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|1||Brandrup, J. et al., "Polymer Handbook", pp. IV-337 and IV-359, Second Edition.|
|2||U.S. Appl. No. 11/578,347, filed Oct. 12, 2006, Vandenhende.|
|3||U.S. Appl. No. 11/578,522, filed Oct. 16, 2006, Vandenhende, et al.|
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|5||U.S. Appl. No. 11/719,714, filed May 18, 2007, 2009/0203868 A1, Fassiau et al.|
|6||U.S. Appl. No. 11/719,825, filed May 21, 2007, Fassiau, et al.|
|7||U.S. Appl. No. 12/063,710, filed Feb. 13, 2008, Fassiau, et al.|
|8||U.S. Appl. No. 12/677,906, filed Mar. 12, 2010, Lepers et al.|
|9||Van Krevelen, D. W., "Properties of Polymers", pp. 200-202, 1990 edition.|
|U.S. Classification||528/502.00D, 525/267, 526/344, 525/268, 525/199, 526/343, 525/269|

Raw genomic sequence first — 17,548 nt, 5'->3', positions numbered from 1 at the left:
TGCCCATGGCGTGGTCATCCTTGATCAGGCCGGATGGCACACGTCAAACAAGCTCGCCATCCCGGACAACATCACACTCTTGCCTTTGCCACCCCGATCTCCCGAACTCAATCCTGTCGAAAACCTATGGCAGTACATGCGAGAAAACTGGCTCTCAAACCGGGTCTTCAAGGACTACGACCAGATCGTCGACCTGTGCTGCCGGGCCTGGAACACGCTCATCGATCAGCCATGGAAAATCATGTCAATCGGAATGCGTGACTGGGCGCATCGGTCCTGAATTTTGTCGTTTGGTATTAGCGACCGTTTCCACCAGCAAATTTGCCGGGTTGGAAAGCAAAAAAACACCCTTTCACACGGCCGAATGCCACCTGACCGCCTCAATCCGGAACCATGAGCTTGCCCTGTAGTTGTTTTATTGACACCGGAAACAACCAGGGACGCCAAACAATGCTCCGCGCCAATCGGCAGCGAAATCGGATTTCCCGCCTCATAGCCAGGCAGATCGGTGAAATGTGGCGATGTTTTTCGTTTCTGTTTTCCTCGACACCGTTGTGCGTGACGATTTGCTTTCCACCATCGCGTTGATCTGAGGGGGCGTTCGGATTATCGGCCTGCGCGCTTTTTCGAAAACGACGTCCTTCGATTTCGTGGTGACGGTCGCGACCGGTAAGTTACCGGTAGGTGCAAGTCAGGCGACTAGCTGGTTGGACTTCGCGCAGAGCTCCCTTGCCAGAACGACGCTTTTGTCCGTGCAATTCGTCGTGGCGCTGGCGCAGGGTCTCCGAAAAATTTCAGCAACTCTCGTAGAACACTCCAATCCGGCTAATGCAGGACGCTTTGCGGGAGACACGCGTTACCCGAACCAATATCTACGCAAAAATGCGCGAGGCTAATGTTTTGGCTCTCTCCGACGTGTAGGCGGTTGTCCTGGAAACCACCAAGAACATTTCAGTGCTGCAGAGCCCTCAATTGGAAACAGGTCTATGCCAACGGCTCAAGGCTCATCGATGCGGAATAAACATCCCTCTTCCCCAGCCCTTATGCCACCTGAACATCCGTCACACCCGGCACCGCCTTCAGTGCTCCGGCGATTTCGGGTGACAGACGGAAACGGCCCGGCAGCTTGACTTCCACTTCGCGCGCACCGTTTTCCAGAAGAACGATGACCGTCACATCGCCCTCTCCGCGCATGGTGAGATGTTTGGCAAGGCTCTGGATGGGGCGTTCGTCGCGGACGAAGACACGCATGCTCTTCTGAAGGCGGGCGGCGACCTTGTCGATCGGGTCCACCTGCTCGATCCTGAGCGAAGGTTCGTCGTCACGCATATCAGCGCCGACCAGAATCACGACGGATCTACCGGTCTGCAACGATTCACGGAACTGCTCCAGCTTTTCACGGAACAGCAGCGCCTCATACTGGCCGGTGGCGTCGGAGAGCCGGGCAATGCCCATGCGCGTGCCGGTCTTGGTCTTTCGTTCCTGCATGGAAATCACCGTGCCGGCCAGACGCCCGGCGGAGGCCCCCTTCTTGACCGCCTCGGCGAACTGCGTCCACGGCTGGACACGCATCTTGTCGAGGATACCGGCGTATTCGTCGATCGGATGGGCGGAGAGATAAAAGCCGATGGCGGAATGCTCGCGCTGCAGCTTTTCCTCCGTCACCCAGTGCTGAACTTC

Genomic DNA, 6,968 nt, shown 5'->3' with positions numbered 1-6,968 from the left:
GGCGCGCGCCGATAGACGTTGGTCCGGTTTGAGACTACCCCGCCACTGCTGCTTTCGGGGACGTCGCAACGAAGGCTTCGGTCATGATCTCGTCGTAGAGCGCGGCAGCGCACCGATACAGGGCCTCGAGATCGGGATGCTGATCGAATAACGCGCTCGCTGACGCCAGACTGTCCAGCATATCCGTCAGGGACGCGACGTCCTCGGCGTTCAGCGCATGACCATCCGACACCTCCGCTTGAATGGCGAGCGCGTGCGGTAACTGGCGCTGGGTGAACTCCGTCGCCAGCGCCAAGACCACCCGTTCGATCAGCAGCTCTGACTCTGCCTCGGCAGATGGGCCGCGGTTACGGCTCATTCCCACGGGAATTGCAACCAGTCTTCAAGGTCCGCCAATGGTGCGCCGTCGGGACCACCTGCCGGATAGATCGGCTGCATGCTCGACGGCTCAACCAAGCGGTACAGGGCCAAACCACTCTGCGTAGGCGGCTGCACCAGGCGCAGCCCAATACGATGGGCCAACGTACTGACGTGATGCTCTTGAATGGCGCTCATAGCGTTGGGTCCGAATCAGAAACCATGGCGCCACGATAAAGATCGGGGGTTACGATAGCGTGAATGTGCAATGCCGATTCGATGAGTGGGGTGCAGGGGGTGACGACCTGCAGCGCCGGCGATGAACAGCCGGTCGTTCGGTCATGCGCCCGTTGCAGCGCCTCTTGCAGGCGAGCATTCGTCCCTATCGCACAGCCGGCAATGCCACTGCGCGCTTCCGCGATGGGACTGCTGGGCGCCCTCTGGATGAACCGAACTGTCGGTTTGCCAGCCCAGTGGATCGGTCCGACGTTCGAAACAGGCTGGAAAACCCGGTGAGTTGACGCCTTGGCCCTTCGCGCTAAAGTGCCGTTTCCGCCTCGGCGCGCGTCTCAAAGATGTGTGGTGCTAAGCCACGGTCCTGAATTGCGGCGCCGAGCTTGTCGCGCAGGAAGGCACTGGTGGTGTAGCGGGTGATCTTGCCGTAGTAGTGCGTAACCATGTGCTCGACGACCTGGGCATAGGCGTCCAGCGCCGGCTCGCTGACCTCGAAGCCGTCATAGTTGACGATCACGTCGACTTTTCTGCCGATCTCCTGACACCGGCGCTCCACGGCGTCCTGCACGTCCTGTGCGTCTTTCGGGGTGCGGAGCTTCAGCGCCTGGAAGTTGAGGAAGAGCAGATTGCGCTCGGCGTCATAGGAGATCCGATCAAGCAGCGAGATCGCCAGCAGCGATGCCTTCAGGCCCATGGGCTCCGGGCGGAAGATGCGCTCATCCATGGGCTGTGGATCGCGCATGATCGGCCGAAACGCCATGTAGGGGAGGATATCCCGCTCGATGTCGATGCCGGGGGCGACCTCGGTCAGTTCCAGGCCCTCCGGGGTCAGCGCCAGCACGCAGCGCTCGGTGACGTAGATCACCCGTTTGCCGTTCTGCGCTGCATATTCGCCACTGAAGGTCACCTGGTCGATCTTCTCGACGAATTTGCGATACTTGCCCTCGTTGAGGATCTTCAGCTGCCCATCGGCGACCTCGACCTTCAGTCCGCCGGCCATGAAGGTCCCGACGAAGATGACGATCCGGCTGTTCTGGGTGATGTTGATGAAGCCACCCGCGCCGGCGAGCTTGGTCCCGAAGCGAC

|International Classification||C08J3/00, C08F6/00|
|Cooperative Classification||C08J11/08, C08J2327/06, Y02W30/701|
|Jul 27, 2009||AS||Assignment|
Owner name: SOLVAY (SOCIETE ANONYME), BELGIUM
Free format text: ASSIGNMENT OF ASSIGNORS INTEREST;ASSIGNORS:FASSIAU, ERIC;LEPERS, JEAN-CHRISTOPHE;LANNOY, MICHAEL;REEL/FRAME:023008/0773;SIGNING DATES FROM 20071010 TO 20071030
Owner name: SOLVAY (SOCIETE ANONYME), BELGIUM
Free format text: ASSIGNMENT OF ASSIGNORS INTEREST;ASSIGNORS:FASSIAU, ERIC;LEPERS, JEAN-CHRISTOPHE;LANNOY, MICHAEL;SIGNING DATES FROM 20071010 TO 20071030;REEL/FRAME:023008/0773
|Feb 28, 2014||REMI||Maintenance fee reminder mailed|
|Jul 20, 2014||LAPS||Lapse for failure to pay maintenance fees|
|Sep 9, 2014||FP||Expired due to failure to pay maintenance fee|
Effective date: 20140720